Friday, January 26, 2018

Improving your life satisfaction with more "cash on hand"



There is a brief report entitled How your bank balance buys happiness: The Importance of "Cash on Hand" to Life Satisfaction by Ruberton, Gladstone and Lyubomirsky was so important that I paid $11.95 to gain access to the PDF and possibly violated my resolution not to buy books in the month of January.

This paper revises what we previously know about emergency savings. The conventional advice from financial books and bloggers is to hold 6 months worth of spending as emergency expenses. Other than ensuring that you may be able to survive for six months without a job, no one can really articulate why we put emergency cash into a savings deposit account. It hardly does any solid work to make your wealthier.

Well, social science now has fairly concrete answers.

Apparently, putting money into a bank deposit account can increase your life satisfaction. This is independent of how much debt you have and how big your investment portfolio is. This means that having cash in your savings account can make you objectively a happier person.

To what degree does this work ?

The original paper was done in the UK, and surveys were carried out on banking customer.

I will translate this paper to the Singaporean context.

If you increase your bank account savings from $0 to $2,000 you raise your life satisfaction by around 10%. After that, putting in more cash results in diminishing returns. Raising your savings deposit account from $2,000 to $20,000 only increases your life satisfaction further by around 3.5%.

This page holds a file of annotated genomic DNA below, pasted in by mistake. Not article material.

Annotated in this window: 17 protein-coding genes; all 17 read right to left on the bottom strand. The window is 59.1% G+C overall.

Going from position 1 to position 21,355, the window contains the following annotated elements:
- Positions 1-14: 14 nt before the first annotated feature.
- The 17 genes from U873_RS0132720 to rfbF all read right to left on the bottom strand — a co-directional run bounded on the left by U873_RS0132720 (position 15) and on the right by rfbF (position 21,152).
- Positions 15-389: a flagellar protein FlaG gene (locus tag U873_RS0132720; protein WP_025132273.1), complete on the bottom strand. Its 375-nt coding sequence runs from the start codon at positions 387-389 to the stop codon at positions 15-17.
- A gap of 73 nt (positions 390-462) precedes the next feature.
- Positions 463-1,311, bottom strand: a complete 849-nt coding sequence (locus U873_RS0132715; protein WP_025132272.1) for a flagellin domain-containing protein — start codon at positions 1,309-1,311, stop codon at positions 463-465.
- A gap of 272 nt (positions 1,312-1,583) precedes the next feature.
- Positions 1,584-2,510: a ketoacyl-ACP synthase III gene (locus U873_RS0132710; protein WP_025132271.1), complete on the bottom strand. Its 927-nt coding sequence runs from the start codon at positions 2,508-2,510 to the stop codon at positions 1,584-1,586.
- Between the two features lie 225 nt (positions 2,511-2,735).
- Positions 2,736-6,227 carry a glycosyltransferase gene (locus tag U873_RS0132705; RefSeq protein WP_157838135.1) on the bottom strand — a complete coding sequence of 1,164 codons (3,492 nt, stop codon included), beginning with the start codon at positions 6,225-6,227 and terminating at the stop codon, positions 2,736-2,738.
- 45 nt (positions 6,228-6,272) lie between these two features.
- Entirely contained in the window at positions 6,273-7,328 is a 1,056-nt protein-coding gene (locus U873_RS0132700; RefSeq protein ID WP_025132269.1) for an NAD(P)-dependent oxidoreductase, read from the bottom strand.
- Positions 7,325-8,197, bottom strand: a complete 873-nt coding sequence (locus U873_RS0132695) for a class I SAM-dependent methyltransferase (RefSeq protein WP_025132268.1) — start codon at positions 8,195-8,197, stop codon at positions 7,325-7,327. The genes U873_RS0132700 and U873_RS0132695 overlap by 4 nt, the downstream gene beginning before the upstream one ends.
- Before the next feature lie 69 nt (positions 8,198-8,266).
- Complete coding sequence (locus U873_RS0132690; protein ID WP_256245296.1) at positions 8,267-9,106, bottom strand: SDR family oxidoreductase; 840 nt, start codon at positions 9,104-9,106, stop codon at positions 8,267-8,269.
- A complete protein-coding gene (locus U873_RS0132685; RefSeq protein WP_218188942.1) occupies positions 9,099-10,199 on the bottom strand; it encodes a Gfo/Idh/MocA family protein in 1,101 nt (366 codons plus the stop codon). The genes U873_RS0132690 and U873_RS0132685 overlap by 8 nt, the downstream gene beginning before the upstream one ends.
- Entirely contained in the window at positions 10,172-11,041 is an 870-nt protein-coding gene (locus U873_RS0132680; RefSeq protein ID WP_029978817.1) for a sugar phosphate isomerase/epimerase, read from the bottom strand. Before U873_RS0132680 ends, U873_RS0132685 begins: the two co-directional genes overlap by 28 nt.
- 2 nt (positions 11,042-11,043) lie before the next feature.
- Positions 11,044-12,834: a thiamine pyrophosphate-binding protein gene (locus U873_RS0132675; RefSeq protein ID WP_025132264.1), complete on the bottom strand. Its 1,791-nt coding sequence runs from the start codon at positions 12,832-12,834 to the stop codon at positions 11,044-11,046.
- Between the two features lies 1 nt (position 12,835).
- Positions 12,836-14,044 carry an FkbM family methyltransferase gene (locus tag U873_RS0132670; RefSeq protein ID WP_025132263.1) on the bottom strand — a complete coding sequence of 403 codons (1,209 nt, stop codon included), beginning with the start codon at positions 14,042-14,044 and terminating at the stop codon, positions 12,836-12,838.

How does this change the usual advice we have to folks about emergency savings ?

If you are a newbie and still waiting to invest your first dollar, you might want to target $20,000 of cash in your bank account regardless of your spending pattern or investing ambitions. This can raise your happiness by a 13.5% and gives you more confidence and self-esteem to live out your lives.

Thereafter, you can increase it further to six months of living expenses if you find that $20,000 is inadequate.

Turns out folks like me are doing it all wrong - I hold onto very little cash because I want my investment hoard to work harder for me and farm my dividends back into the markets every quarter. I seldom see $10,000 in my spending account even though I have a credit card limit of $10,000 to tap on during emergencies.

Even if you can replenish your cash account with dividends on a regular basis, you will be much happier if you have $20,000 in a savings account that can be drawn out from an ATM at any time.


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